rc51stierhoff

Well-known member

Equipment
B2650, MX6000, (BX sold)
Sep 13, 2021
1,953
2,148
113
Ohio
We are venturing into fowl territory this year as well. I wish ours had wheels, but it is on skid of sorts. Pullets are due soon. I am adding a little bigger run so they have plenty of room into the end though.
 

Attachments

  • Like
Reactions: 1 users

soloz2

Member

Equipment
B2601
Feb 10, 2023
73
74
18
WNY
Couple rules to go by when planning. 2 square feet per bird in the coop and 10 square feet per bird in the run.
We have 4 hens in a 4x6 coop and a 10x20 run.
 

Attachments

  • Like
Reactions: 1 users

Springer

Member
Lifetime Member

Equipment
BX2680 LA344S EA 55" Grapple, Stump Bucket 48 Box grader, Disc Harrow
Jul 21, 2021
87
49
18
Tiger, GA
Here are a few pics of my chicken tractor:

i built it of used lumber and steel (for the roof). I paid $0.25/sheet for the roofing. The floor on the inside is repurposed semi-trailer lining (1/4" high-density polyethylene). Slick when wet, but easy to clean. The perches are just broomsticks. The siding is off-the-shelf stuff from Lowe's, and the most expensive (and heaviest) component. The main structural members are four horizontal 12-foot treated 2x4s, which can be seen framing the outside run. They run all the way to the corner posts at the back wall and are notched into them. The coop is plenty heavy. A guiding objective should be to minimize weight for a movable coop. Still, I can move mine without mechanical assistance, and I'm not a big guy.

View attachment 99839
Clean-out door

View attachment 99840
View attachment 99842
Nest boxes

View attachment 99841
Inside
View attachment 99845
Lift/move system: Ready View attachment 99844
Lift/move systm: Lifted View attachment 99846
Lift/move system: Detail View attachment 99839 View attachment 99840 View attachment 99841 View attachment 99842 View attachment 99844 View attachment 99845 View attachment 99846
thanks. that's a pretty guide for me since i have essentially the same materials.
 

top gnome

Active member

Equipment
b2301 w bh fel grapple back blade snow plow forks
Dec 12, 2021
458
213
43
Fundy shore nova scotia
We have had chickens several times and just got 10 pullets a few weeks ago. we now have 13 hens. I built my coop it is 4x8 with a 4x2 ft nesting boxes accessible from outside. We free ranged our chickens for years but have lost many.
I will try to get some pics next time I am out. we raised ours up about 3 ft. because we lost 8 hens in one night when a weasel got in on our old coop. we have lost chickens to several predators. minks eagles coyotes we finally ended up using a couple of 165 ft electric poultry nets and a solar6 electric fencer. we have power in the coop for the water and heat light. the forks with the b will just barely lift and move it. we have not lost any chickens since we put in the netting in January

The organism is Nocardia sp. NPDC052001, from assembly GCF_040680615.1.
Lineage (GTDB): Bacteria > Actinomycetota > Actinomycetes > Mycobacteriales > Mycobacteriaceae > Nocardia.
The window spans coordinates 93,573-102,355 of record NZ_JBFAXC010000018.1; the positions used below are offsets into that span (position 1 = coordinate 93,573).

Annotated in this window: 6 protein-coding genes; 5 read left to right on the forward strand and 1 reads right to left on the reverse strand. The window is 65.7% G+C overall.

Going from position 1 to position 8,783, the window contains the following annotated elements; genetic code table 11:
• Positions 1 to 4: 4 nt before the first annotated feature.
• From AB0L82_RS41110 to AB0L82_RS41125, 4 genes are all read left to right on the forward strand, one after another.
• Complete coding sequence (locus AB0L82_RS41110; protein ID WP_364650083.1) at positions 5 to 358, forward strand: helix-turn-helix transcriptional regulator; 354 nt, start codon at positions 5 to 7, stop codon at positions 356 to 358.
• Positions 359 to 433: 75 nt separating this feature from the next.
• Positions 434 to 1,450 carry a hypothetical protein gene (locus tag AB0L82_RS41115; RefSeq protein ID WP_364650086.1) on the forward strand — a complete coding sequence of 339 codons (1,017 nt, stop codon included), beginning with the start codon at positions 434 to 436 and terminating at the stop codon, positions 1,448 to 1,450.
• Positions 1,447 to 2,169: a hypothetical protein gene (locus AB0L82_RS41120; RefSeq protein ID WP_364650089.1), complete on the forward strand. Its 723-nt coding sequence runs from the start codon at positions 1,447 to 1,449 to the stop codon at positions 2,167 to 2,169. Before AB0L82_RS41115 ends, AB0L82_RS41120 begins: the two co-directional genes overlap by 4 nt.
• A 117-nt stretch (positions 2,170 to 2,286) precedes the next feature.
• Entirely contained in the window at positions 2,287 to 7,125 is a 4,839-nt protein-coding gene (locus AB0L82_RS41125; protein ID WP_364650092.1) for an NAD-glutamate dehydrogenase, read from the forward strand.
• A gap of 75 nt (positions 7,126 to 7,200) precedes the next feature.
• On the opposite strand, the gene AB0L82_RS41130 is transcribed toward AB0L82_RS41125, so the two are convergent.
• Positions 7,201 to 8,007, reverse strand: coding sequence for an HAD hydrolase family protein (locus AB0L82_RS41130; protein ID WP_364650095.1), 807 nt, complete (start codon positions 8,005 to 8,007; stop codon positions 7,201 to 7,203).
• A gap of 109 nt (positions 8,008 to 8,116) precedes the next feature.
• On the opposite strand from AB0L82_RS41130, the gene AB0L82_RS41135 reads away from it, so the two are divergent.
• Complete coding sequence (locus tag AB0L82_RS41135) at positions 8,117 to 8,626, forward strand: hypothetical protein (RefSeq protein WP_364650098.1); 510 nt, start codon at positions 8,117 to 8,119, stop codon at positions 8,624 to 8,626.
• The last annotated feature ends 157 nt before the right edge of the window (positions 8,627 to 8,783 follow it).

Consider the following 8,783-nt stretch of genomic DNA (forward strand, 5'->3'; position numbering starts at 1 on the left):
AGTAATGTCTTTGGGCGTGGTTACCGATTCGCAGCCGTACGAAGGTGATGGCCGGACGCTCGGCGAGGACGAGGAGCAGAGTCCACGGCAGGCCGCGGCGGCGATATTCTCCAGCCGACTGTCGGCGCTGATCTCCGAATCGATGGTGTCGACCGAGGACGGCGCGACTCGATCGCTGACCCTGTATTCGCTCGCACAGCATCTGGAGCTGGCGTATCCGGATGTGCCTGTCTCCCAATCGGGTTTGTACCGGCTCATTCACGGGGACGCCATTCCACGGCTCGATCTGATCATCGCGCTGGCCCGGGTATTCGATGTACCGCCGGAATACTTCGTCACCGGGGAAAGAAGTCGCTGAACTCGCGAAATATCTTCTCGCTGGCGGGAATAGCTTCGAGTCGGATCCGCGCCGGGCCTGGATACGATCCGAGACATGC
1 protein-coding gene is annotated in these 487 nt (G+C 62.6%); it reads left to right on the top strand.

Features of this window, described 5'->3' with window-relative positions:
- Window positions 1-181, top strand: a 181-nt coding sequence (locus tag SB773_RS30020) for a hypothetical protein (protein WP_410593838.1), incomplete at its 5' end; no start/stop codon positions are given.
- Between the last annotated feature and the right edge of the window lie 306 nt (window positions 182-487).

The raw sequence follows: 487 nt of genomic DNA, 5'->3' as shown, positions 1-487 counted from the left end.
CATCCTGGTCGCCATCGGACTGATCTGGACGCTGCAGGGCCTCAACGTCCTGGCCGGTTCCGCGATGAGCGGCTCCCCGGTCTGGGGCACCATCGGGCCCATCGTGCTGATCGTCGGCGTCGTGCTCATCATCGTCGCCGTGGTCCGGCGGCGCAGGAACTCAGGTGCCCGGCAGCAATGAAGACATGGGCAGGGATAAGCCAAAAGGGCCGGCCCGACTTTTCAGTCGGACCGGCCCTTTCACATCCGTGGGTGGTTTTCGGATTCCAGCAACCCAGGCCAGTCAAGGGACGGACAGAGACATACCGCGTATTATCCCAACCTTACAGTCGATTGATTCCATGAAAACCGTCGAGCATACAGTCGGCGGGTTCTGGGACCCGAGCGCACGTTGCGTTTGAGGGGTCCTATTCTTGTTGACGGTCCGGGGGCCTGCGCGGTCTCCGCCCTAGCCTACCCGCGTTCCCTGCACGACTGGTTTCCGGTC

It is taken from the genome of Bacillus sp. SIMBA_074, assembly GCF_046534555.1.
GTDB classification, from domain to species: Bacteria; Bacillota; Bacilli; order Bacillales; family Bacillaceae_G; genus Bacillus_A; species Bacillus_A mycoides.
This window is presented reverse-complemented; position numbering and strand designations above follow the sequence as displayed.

• Like
Reactions: 1 user

imnukensc

Well-known member

Equipment
BX2380
Sep 10, 2015
617
512
93
Midlands of SC
This is mine. Run is 16x16 with half fully covered with galvanized roofing and the other half fully enclosed in 1x1 welded wire. Coop is 5x5. Have had up to 8 chickens (1 rooster, 7 hens), but only have 6 total now. They get to free range daily from about 2:30 PM until they put themselves up for the night. Auto door on run lets them out and closes them up at night. Eggs accessible from outside via drop down door, but it's easier to open back door and just reach in. If I had it to do over again, coop would be 8x8 and fully open on the south side into the run. Only predators to get into coop have been rat snakes which I just relocate a mile or so away, but hawks and coyotes have gotten a few over the years---the price to pay for free ranging. There is 1x2 welded wire under the roost. I don't scoop chicken shit. No water or electric in coop or run, but I can run an extension cord and hose if necessary.
 

Attachments

Last edited:
  • Like
Reactions: 1 user

top gnome

Active member

Equipment
b2301 w bh fel grapple back blade snow plow forks
Dec 12, 2021
458
213
43
Fundy shore nova scotia
Here are some pics the 13 hens seem to do all right I intended to have 10 when I built the coop the other thing that worked out pretty well is i used linoleum on the floor and up a couple of inches on the walls of the coop so it is super easy to clean
P1010153.JPG
P1010155.JPG
P1010155.JPG
 
  • Like
Reactions: 1 users

top gnome

Active member

Equipment
b2301 w bh fel grapple back blade snow plow forks
Dec 12, 2021
458
213
43
Fundy shore nova scotia
A couple more things to think about , I do not leave feed anywhere around the coop at night. We attracted all manor of unsavory critters (rats) I feed the hens outside the coop and when they go to bed so does the food. My wife read 101 chicken keeping hacks from the library and she has many many good ideas in that book.
 

Sparky Prep

Active member
Dec 24, 2022
177
245
43
South Florida
My Coop is rodent-proof, so I feed in my run. No food in the henhouse, just to fight ants. I only free-range while I'm home. Chickens stay locked up while I'm at work. Dogs protect the flock when they are out.
 

soloz2

Member

Equipment
B2601
Feb 10, 2023
73
74
18
WNY
Food and water are kept out in the run to help keep critters out of the coop. SO had us get a feeder that requires the chickens to step on it to open so they can eat. This also keeps mice out. A big rat probably could get in, but any animal would have to get through 1/2" welded wire to get in the run so that limits size a bit.